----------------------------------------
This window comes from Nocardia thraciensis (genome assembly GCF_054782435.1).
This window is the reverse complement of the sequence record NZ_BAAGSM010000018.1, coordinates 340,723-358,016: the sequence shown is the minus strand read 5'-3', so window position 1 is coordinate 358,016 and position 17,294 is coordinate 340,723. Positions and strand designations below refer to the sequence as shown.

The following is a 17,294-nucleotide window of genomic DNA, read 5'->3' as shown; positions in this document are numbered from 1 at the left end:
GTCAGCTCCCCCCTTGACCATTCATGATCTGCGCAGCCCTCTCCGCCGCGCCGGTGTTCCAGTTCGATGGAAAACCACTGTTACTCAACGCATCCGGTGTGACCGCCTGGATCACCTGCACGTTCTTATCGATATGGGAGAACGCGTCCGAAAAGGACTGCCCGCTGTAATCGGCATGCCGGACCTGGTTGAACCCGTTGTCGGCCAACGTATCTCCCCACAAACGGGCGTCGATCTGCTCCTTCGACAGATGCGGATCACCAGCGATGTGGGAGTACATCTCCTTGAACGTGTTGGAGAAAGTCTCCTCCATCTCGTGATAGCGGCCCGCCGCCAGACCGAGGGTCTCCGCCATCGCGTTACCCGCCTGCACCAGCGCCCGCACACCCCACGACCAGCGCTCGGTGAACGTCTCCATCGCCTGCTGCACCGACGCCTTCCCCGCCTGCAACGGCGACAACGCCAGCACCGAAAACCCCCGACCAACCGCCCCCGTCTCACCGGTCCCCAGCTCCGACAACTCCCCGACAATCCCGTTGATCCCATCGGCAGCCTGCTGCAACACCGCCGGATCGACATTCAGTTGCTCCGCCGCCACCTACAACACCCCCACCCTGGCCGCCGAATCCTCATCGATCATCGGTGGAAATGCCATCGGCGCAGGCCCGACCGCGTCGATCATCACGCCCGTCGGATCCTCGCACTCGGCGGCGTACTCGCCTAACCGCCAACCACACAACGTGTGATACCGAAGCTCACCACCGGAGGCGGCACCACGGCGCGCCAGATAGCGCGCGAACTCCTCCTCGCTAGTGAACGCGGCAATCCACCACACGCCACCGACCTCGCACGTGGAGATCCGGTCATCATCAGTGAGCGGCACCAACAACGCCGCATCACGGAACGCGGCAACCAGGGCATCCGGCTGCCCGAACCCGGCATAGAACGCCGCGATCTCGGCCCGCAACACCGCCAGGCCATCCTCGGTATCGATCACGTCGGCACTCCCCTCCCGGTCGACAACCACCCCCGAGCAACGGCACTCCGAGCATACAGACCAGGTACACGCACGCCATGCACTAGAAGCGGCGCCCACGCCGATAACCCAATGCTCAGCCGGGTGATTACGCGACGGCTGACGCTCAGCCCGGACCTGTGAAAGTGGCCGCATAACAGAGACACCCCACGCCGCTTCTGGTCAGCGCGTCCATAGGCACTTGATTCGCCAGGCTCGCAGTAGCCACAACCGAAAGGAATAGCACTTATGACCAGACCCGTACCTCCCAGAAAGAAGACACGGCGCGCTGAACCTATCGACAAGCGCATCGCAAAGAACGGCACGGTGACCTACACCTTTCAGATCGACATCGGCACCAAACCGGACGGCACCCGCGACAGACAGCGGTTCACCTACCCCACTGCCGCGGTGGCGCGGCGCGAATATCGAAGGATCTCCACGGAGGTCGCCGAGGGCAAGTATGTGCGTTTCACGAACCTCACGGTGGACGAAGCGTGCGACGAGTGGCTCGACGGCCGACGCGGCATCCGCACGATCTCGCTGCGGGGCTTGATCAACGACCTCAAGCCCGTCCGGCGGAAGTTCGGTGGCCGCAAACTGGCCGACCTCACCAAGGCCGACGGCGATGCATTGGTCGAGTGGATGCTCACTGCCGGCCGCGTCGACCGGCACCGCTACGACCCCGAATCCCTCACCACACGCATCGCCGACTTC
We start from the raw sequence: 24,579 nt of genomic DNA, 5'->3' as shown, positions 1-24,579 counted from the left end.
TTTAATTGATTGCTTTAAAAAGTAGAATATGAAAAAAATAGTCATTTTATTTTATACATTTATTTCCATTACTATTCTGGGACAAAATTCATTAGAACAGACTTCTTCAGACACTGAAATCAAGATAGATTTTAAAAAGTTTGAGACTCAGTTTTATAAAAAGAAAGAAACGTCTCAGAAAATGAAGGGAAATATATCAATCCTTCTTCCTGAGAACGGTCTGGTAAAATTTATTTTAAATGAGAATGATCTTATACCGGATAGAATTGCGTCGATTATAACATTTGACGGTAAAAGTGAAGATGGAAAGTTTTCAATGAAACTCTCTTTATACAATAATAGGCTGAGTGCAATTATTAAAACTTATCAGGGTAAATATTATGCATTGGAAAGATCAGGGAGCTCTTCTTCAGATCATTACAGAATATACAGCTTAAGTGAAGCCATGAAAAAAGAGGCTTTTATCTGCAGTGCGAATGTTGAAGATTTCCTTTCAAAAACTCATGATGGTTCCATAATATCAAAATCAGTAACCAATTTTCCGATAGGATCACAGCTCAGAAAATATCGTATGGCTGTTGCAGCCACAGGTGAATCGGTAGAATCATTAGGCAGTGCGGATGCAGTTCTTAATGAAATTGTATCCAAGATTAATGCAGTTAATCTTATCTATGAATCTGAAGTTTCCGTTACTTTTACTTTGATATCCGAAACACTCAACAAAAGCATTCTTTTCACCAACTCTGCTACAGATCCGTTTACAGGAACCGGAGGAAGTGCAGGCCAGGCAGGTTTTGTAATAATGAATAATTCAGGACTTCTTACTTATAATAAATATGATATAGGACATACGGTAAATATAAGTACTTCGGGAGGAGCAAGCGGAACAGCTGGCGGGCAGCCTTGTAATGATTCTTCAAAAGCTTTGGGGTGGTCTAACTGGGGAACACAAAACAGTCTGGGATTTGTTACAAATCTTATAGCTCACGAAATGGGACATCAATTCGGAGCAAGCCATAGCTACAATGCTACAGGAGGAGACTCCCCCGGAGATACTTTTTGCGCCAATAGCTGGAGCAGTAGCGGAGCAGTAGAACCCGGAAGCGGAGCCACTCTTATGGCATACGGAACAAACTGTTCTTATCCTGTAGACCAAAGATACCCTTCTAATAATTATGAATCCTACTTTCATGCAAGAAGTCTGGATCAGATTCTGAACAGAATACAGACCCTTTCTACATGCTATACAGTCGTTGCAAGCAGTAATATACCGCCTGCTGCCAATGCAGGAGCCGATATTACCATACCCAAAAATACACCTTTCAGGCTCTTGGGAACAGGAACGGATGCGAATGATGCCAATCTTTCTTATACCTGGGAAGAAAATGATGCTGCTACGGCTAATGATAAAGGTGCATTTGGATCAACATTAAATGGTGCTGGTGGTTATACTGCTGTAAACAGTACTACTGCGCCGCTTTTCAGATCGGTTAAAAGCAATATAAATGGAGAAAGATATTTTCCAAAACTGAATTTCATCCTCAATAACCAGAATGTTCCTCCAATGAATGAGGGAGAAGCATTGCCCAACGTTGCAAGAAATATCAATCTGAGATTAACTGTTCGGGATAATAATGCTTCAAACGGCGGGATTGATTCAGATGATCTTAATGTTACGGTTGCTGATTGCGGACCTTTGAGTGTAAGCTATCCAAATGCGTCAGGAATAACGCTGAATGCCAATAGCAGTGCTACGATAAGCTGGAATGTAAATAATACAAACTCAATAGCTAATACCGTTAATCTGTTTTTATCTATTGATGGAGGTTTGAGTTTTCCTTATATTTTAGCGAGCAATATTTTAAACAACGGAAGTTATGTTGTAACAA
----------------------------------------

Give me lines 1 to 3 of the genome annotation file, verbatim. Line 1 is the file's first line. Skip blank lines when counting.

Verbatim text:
This window comes from Nocardia thraciensis (genome assembly GCF_054782435.1).
This window is the reverse complement of the sequence record NZ_BAAGSM010000018.1, coordinates 340,723-358,016: the sequence shown is the minus strand read 5'-3', so window position 1 is coordinate 358,016 and position 17,294 is coordinate 340,723. Positions and strand designations below refer to the sequence as shown.

The following is a 17,294-nucleotide window of genomic DNA, read 5'->3' as shown; positions in this document are numbered from 1 at the left end: